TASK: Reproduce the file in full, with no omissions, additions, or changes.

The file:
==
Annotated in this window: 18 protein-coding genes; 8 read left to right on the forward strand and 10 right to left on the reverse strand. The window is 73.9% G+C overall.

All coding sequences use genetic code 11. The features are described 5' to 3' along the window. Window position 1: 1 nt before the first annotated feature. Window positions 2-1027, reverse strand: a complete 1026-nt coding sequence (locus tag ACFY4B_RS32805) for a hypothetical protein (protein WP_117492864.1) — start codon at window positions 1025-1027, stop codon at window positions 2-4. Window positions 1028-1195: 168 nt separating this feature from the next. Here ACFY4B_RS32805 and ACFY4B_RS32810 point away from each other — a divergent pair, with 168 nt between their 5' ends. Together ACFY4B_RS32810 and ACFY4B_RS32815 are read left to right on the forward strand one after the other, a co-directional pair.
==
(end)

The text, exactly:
Annotated in this window: 18 protein-coding genes; 8 read left to right on the forward strand and 10 right to left on the reverse strand. The window is 73.9% G+C overall.

All coding sequences use genetic code 11. The features are described 5' to 3' along the window. Window position 1: 1 nt before the first annotated feature. Window positions 2-1027, reverse strand: a complete 1026-nt coding sequence (locus tag ACFY4B_RS32805) for a hypothetical protein (protein WP_117492864.1) — start codon at window positions 1025-1027, stop codon at window positions 2-4. Window positions 1028-1195: 168 nt separating this feature from the next. Here ACFY4B_RS32805 and ACFY4B_RS32810 point away from each other — a divergent pair, with 168 nt between their 5' ends. Together ACFY4B_RS32810 and ACFY4B_RS32815 are read left to right on the forward strand one after the other, a co-directional pair.